JUST THE FACTS
Price: R250 (as of Mar 2017)
Winery: The Foundry
Wine Region: Stellenbosch
Country: South Africa
Ponce Factor: Moderate
Occasion: A summer evening sometime soon after payday
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If you read nothing else
If Grenaches are rom-coms, then this is The Notebook. Sombre, savoury truffle notes abound on the bouquet, in almost PN-esque fashion.
Colour is remarkably dense for a grenache, and mouthfeel follows suit, being heavier than any of the five other grenaches on the HDS blind tasting table.
On the palate there is are lovely notes of ripe black cherries, some oak spice, and a lingering finish.
More in the style of the native brooding Garnaxas than of the light fresh and fragrant offerings more common in SA.
While pleasant, it is also pricy. There are definitely better yen-to-yum ratios out there.
Lighter than a Sumo Wrestler
While Grenache is often on the Pinot-Noir end of the colour spectrum, its alcohol content can be deceptively high.
In warmer climates, sugars can develop very quickly in a grape, while the actual physiological ripeness of a grape lags behind. This causes a time delay between “sugar ripeness” and “phenolic ripeness” (which is when the tannins in the seeds and skins become softer and less likely to attack you like a sandpaper-clad circus monkey).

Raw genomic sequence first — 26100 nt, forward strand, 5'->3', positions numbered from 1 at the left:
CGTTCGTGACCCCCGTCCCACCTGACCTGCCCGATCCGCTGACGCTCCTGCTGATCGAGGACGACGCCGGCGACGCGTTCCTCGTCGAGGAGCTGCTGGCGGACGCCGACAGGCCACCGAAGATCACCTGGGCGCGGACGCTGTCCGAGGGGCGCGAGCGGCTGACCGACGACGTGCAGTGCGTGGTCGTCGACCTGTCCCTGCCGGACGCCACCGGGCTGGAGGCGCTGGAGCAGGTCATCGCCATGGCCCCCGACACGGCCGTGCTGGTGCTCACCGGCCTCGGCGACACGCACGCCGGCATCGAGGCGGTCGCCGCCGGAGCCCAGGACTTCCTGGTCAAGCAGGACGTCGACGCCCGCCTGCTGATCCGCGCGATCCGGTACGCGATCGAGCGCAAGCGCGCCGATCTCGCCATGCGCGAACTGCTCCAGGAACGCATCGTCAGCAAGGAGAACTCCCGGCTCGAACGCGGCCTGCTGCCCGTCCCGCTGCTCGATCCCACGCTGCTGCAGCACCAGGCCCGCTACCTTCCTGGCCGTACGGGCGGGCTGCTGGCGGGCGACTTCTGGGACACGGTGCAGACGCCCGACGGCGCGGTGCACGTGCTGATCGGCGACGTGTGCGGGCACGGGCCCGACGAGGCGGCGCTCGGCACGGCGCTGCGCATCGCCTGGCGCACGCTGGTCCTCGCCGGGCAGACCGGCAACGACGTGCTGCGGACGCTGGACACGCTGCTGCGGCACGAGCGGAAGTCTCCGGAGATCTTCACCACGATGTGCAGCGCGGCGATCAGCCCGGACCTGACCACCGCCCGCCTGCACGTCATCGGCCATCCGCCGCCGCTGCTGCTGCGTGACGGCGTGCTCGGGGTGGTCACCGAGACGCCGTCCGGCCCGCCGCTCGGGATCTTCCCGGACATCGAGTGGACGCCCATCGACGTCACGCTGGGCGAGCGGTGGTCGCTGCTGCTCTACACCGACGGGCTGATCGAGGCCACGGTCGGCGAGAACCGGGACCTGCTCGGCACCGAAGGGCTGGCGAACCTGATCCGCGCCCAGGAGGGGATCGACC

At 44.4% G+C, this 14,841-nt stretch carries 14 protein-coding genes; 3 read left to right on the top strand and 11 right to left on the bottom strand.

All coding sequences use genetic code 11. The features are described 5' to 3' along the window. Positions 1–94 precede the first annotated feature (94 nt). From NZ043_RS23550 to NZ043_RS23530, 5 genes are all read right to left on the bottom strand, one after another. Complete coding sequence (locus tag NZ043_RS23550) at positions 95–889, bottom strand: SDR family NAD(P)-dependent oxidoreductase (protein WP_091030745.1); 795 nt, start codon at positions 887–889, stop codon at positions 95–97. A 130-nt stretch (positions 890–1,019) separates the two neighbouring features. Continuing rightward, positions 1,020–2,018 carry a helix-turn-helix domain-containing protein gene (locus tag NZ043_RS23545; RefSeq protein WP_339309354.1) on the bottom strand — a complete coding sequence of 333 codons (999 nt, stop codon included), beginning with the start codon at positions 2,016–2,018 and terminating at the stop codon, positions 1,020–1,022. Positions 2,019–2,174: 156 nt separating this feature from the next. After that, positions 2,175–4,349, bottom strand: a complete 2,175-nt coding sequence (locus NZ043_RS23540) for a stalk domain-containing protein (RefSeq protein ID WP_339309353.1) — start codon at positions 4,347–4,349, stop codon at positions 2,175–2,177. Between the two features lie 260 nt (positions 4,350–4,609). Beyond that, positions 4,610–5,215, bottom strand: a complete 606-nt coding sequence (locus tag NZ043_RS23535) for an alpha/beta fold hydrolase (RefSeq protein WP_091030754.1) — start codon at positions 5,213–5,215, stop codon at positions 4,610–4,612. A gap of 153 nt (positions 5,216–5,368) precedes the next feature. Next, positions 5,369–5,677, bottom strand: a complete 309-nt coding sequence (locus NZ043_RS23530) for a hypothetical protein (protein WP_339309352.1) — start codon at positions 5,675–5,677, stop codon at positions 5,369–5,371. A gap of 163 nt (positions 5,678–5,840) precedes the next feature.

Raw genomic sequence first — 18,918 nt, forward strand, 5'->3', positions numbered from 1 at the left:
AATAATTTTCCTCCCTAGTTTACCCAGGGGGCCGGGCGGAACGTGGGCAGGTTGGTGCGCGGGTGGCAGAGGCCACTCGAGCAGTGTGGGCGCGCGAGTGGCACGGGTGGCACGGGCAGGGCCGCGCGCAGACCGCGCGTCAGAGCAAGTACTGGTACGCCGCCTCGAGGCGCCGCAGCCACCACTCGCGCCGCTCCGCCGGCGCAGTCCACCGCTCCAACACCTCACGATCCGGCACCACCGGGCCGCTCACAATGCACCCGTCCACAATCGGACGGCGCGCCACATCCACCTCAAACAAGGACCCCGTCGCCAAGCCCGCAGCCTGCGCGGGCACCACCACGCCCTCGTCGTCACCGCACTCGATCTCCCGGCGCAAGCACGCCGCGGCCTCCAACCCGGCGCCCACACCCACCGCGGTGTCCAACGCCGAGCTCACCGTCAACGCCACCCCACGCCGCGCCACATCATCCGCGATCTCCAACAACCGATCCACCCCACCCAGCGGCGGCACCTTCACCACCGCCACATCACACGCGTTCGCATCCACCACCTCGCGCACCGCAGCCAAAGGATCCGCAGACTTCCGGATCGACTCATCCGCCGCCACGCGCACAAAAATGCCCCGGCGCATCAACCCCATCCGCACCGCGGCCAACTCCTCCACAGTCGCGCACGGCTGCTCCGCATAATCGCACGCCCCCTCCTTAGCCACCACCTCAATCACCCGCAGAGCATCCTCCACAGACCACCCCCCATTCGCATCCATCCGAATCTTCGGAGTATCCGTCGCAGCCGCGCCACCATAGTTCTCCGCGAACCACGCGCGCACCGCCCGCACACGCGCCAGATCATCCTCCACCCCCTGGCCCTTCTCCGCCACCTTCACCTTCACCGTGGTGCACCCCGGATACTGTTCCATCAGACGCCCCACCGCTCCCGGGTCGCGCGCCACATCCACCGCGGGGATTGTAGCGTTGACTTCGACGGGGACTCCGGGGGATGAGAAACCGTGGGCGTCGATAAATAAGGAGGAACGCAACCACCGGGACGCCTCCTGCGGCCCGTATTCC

This gap, where farmers sit around and perform those photo shoots for stock libraries of rural-looking fellas chewing pieces of wheat, is where sugar levels continue to climb while harvesters wait for “phenolic ripeness”.
The bigger the gap, the more chance for sugars to develop, and therefore the more chance for potential alcohol in the end product.
Grenache vines often need a lot of hang time between sugar awesomeness and phenolic awesomeness, which is why wines with a high proportion of Grenache (like many Rhône-style blends…or, say, this straight Grenache) often carry a hefty alcoholic hit.
So… don’t be fooled by the translucence of the wine. Just check the label to see exactly how much of a party you might be in for.
“Did you know that one in five farmers report having suffered a wheat-related or barley-related injury while waiting for phenolic ripeness”#Trumpfact
About the Author
Jono Le Feuvre is not a bean counter. He is a bean roaster. Bean roasters carry far more street cred & get to speak at bizarre niche gatherings of enquiring-but-unhinged-minds. They also usually have addictive tendencies. When he is not roasting beans he is pulling corks. Or deftly removing screwcap enclosures. But you can read more about him here.